What is PANDAS?
Q: Our daughter recently got over strep and a mom at school told us to watch out for ‘PANDAS?’ What’s she talking about?
A: PANDAS stands for Pediatric Autoimmune Neuropsychiatric Disorders Associated with Streptococcal infections. It’s a relatively newly known syndrome, first described in the late 1990s. Revised diagnostic criteria and guidelines were just established for the National Institute of Mental Health (NIMH) in 2012.
A doctor may consider PANDAS as a possibility when a child abruptly develops obsessive compulsive (OCD) behaviors and/or tic behaviors following a strep infection, such as strep throat. It can also occur when a child with a known pre-existing diagnosis of OCD or tic disorder (such as Tourette’s syndrome) abruptly experience worse symptoms shortly after a strep infection. New concerning behaviors include motor and/or vocal tics, obsessions/anxieties and/or compulsions.
Children may also exhibit an abrupt shift in behaviors such as becoming incredibly moody, irritable, anxious and/or experience a dramatic worsening in school or homework performance.
First-line treatment for PANDAS is the same as treatment of a routine strep throat infection — antibiotics, which can help reduce mental health symptoms as well, according to the NIMH. Other than the laboratory tests to determine the presence (active or recent infection) of strep bacteria, PANDAS is a clinical diagnosis, meaning there’s no one lab test that can confirm the condition.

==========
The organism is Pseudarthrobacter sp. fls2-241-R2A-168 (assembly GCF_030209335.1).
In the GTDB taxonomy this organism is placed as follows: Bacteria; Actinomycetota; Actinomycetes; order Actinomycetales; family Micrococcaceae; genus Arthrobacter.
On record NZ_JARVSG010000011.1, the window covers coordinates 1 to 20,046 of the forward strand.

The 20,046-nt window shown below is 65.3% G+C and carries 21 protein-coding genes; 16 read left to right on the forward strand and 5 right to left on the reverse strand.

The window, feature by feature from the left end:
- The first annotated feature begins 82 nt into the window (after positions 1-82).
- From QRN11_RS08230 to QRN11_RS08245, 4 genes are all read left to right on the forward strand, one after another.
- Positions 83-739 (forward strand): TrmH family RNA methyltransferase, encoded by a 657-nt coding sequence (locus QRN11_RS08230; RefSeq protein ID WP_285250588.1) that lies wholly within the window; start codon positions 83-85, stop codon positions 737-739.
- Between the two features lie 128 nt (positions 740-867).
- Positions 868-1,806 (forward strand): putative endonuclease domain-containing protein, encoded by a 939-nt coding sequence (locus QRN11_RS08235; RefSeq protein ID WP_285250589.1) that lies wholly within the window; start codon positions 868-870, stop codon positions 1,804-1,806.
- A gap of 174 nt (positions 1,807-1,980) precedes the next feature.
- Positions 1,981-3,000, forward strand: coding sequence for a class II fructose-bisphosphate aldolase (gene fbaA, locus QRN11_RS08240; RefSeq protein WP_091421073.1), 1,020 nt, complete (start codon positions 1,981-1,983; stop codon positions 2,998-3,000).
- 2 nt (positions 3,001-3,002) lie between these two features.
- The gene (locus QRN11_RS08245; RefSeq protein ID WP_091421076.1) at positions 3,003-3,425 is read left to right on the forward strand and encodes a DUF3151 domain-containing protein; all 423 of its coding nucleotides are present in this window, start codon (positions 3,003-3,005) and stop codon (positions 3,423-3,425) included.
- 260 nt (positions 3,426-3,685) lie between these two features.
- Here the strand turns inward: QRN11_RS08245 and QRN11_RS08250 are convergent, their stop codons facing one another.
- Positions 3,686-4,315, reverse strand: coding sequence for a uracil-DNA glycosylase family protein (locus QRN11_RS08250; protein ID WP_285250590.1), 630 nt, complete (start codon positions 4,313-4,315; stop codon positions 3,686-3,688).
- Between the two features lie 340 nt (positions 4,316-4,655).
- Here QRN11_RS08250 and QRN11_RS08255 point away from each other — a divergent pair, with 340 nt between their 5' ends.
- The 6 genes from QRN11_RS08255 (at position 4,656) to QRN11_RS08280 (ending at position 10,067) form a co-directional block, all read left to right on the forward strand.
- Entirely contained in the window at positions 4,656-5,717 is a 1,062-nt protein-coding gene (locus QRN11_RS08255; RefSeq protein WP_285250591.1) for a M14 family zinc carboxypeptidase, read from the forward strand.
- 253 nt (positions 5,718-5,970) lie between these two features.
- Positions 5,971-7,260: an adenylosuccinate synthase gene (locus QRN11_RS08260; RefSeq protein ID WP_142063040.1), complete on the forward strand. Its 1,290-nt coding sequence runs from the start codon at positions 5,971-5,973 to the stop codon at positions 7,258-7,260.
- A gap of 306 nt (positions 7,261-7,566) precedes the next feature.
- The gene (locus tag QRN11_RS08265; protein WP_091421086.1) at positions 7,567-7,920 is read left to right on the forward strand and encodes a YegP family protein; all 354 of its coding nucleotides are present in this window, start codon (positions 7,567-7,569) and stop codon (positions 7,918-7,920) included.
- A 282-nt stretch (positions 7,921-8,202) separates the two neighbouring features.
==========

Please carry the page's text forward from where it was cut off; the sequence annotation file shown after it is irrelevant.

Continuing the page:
Mental health challenges among children with PANDAS-related symptoms may require treatment with medications and/or behavioral therapies.
Not every child who gets a strep throat infection will get PANDAS. Similarly, a child who has an underlying OCD or tic disorder won’t necessarily go on to develop PANDAS after a strep infection.
Strep throat infections are extremely common, with an average grade-school child having the infection 2 to 3 times in one year. By no means do all these children develop PANDAS.
So in regard to your daughter, I would watch for any unexplained or dramatically worsening OCD or tic behaviors very shortly following her strep throat infection, and follow up with her primary physician if you notice anything of concern.
If she’s already recovered uneventfully from her sore throat, fever and/or stomach pain, then I wouldn’t be concerned about PANDAS at this point.
Dr. Kimara Gustafson is a Minneapolis mother who works as a pediatrician at Masonic Children’s Hospital and the Adoption Medicine Clinic, both at the at the University of Minnesota. Send your questions to firstname.lastname@example.org.